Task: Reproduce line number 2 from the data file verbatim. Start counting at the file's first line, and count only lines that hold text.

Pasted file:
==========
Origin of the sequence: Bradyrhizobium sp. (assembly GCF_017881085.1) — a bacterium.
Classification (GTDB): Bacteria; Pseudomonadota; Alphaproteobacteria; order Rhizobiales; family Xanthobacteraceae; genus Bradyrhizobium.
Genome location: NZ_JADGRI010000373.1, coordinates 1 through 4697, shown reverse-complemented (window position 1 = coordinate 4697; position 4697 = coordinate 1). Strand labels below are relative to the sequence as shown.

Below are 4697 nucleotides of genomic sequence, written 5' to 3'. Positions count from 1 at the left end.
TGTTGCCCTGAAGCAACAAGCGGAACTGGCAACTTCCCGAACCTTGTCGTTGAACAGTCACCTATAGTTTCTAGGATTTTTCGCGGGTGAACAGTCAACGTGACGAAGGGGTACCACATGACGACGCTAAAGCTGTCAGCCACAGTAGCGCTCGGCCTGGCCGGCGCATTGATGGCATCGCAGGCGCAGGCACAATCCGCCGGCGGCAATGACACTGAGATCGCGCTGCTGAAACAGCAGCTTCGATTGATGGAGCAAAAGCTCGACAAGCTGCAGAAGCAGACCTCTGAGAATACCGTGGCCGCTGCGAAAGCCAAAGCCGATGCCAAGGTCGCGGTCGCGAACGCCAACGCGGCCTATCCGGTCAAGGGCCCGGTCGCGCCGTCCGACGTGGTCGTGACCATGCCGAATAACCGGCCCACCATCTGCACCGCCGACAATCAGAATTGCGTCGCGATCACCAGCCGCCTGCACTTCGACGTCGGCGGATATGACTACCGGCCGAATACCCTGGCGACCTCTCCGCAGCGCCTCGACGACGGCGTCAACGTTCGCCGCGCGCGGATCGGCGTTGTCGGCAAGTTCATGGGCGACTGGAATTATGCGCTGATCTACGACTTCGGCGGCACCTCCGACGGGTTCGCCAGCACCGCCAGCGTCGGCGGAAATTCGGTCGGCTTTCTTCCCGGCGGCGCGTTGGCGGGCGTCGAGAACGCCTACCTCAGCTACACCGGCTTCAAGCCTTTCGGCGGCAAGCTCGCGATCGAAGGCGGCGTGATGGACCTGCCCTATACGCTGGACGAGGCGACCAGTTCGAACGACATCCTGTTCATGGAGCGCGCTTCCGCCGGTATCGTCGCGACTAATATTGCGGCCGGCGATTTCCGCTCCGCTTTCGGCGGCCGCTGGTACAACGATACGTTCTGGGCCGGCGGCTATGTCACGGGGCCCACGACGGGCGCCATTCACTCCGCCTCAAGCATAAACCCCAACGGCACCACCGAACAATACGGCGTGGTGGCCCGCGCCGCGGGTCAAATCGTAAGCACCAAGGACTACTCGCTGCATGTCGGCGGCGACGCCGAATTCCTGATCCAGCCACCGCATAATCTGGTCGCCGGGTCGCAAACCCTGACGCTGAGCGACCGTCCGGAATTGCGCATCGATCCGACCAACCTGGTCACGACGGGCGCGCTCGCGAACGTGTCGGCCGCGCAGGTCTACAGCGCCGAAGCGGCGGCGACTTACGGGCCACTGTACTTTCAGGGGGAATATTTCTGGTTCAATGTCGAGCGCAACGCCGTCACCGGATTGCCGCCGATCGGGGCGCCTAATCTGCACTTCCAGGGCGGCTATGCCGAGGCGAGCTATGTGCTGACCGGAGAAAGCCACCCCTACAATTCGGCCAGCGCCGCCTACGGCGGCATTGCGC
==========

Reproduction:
Classification (GTDB): Bacteria; Pseudomonadota; Alphaproteobacteria; order Rhizobiales; family Xanthobacteraceae; genus Bradyrhizobium.